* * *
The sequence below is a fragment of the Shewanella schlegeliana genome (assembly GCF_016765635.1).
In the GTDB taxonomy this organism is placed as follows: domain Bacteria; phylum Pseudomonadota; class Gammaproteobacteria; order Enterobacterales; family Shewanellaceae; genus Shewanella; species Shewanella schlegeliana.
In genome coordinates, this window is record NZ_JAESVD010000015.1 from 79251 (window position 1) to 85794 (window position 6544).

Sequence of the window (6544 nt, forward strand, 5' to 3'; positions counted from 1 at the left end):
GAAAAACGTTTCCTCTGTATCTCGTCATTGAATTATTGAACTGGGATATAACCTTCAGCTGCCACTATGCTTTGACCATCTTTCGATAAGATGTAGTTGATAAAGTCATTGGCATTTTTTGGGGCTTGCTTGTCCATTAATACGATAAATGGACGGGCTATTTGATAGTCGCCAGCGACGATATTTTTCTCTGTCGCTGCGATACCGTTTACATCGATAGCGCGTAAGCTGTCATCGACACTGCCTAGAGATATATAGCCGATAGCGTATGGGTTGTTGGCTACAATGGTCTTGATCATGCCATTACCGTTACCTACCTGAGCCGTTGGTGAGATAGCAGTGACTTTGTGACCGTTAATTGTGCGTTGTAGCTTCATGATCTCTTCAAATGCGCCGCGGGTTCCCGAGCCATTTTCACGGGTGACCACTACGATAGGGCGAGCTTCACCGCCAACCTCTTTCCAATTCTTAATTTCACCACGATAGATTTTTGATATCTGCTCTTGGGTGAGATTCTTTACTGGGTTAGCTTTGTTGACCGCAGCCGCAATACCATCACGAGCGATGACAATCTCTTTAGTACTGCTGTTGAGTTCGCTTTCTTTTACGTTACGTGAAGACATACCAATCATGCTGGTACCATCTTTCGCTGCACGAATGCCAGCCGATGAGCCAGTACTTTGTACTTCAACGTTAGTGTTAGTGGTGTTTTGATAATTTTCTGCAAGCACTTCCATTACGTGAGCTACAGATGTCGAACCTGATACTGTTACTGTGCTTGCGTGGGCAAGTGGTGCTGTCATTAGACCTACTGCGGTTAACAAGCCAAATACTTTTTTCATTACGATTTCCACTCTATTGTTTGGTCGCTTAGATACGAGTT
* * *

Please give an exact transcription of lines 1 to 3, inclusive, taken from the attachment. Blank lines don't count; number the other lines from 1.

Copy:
The sequence below is a fragment of the Shewanella schlegeliana genome (assembly GCF_016765635.1).
In the GTDB taxonomy this organism is placed as follows: domain Bacteria; phylum Pseudomonadota; class Gammaproteobacteria; order Enterobacterales; family Shewanellaceae; genus Shewanella; species Shewanella schlegeliana.
In genome coordinates, this window is record NZ_JAESVD010000015.1 from 79251 (window position 1) to 85794 (window position 6544).